As good as you’ve heard, or just another overrated indie?
By: Jimbo X
Every now and then, you encounter a movie that gets absolutely everything right in its first half, only to crash and burn in the last 45 minutes.
Add 2015’s Room to the list of flicks that start off spectacular, only to derail at the midway point.
The first 50 minutes or so of Room – a rare Canadian/Ireland co-production directed by a dude whose last movie was about the misadventures of a crappy indie rock band whose lead singer has a papier-mache head – aren’t just good, they are downright superb. If the film had kept up that tense, claustrophobic atmosphere for a full hour and a half, it would undeniably be one of last year’s best movies. Alas, as soon as that harrowing suspense and dreadful isolation dissipates, the movie loses all semblance of direction, with its protagonists just kind of stumbling around for about an hour while the supporting cast cautiously floats around them like personality-less horse flies.
The premise is simple. Brie Larson – yes, Envy Adams from Scott Pilgrim – plays a 24-year-old woman who has been locked inside a tool shed for seven years. She is stuck in the building, day and night, with her five-year-old son, who is the product of savage rapings at the hands of their captor. Brie, however, goes out of her way to convince her son that everything is A-OK. She lets him watch Dora the Explorer and she reads him bedtime stories and helps him make “snakes” out of broken eggs and she gives him pieces of her rotten teeth to play with and she makes him wait in a closet while she receives her regularly scheduled sexual assaults each evening. But now that her kid is elementary school-aged, she decides it is time to fly the coop, so she concocts a scheme to get ‘em both out of there (warning: it involves a surprisingly high quotient of self-induced vomiting.)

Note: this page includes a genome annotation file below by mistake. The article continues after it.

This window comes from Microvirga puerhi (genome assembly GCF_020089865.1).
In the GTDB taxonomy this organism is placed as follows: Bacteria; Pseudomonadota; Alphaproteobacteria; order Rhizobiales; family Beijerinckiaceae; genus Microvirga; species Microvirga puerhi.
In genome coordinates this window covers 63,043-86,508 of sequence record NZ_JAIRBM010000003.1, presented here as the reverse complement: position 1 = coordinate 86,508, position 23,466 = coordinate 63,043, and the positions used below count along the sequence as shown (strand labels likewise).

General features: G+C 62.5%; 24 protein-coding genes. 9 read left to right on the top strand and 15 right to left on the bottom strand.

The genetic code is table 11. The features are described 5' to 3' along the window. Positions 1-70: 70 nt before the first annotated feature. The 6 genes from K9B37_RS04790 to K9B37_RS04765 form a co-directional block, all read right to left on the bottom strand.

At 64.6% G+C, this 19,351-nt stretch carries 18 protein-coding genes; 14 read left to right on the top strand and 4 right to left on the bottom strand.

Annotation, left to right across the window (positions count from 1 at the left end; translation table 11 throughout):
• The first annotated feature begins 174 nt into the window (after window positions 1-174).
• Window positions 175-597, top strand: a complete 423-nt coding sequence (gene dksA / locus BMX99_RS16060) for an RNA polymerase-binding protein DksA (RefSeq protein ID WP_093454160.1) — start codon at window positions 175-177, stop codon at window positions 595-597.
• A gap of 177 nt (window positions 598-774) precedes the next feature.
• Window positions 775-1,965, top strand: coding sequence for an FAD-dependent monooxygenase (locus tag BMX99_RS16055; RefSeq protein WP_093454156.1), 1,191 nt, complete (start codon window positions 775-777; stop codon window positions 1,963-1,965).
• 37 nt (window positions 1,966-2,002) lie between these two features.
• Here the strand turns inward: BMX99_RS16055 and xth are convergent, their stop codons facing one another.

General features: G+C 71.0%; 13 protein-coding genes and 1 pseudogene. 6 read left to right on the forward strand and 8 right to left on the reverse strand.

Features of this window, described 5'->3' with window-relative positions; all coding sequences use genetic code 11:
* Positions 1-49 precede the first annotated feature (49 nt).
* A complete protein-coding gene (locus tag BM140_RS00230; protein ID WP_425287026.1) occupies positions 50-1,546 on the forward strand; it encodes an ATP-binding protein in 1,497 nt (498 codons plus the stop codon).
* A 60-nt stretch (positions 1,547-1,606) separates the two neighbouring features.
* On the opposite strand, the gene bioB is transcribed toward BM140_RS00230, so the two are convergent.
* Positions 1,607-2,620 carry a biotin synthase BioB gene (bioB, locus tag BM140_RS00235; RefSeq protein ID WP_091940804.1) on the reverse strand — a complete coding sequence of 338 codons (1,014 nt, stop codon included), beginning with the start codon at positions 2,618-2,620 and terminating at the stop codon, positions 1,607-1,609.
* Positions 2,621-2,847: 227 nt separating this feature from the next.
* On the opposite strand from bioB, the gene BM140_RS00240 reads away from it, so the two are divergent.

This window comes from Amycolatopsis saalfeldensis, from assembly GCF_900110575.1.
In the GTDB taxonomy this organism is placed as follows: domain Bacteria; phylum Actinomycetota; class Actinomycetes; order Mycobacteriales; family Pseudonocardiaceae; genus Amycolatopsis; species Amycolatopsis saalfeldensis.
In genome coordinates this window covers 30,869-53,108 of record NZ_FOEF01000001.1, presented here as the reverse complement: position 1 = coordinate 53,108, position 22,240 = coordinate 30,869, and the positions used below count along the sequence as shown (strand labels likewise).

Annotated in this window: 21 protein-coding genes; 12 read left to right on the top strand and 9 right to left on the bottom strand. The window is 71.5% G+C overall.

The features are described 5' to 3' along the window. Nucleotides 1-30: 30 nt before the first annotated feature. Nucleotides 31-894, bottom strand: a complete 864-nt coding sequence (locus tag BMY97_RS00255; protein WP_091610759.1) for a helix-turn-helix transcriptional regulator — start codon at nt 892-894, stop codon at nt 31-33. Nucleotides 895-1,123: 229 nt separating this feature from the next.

Now this part is fantastic. I never, EVER get tense watching movies, but when that little kid was rolled up in a carpet in the back of a truck trying to remember his mama’s advice on how to find the police, my heart was pounding like a jackhammer. Indeed, that really should have been the whole movie – Brie and her kid experience unfathomable abuse, try out various ruses to escape, and the last 20 minutes, they find freedom. There is a downright incredible scene where Brie, freed from her cell after seven years exiled from reality, runs crying out of the shed in slow-motion towards a squad car with her kid in the backseat. Had it been the final shot of the movie, it would’ve been absolutely perfect.
The problem is, the movie keeps going for another hour.